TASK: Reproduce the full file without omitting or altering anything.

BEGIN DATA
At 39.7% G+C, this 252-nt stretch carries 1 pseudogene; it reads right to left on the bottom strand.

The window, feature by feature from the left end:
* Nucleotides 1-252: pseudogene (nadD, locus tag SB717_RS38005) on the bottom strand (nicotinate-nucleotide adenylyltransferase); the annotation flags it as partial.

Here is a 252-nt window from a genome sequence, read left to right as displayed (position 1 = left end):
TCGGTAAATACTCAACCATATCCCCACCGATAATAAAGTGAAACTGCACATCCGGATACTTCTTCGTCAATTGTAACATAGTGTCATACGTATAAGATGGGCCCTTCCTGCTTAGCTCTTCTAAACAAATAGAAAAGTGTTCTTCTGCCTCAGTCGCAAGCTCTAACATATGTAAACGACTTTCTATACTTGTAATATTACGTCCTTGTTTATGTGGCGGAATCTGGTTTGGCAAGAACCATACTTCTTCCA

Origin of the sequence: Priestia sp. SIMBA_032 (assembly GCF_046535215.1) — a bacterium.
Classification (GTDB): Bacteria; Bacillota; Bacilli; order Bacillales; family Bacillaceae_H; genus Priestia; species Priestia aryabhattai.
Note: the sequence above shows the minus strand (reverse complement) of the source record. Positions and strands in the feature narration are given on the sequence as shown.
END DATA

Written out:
At 39.7% G+C, this 252-nt stretch carries 1 pseudogene; it reads right to left on the bottom strand.

The window, feature by feature from the left end:
* Nucleotides 1-252: pseudogene (nadD, locus tag SB717_RS38005) on the bottom strand (nicotinate-nucleotide adenylyltransferase); the annotation flags it as partial.

Here is a 252-nt window from a genome sequence, read left to right as displayed (position 1 = left end):
TCGGTAAATACTCAACCATATCCCCACCGATAATAAAGTGAAACTGCACATCCGGATACTTCTTCGTCAATTGTAACATAGTGTCATACGTATAAGATGGGCCCTTCCTGCTTAGCTCTTCTAAACAAATAGAAAAGTGTTCTTCTGCCTCAGTCGCAAGCTCTAACATATGTAAACGACTTTCTATACTTGTAATATTACGTCCTTGTTTATGTGGCGGAATCTGGTTTGGCAAGAACCATACTTCTTCCA

Origin of the sequence: Priestia sp. SIMBA_032 (assembly GCF_046535215.1) — a bacterium.
Classification (GTDB): Bacteria; Bacillota; Bacilli; order Bacillales; family Bacillaceae_H; genus Priestia; species Priestia aryabhattai.
Note: the sequence above shows the minus strand (reverse complement) of the source record. Positions and strands in the feature narration are given on the sequence as shown.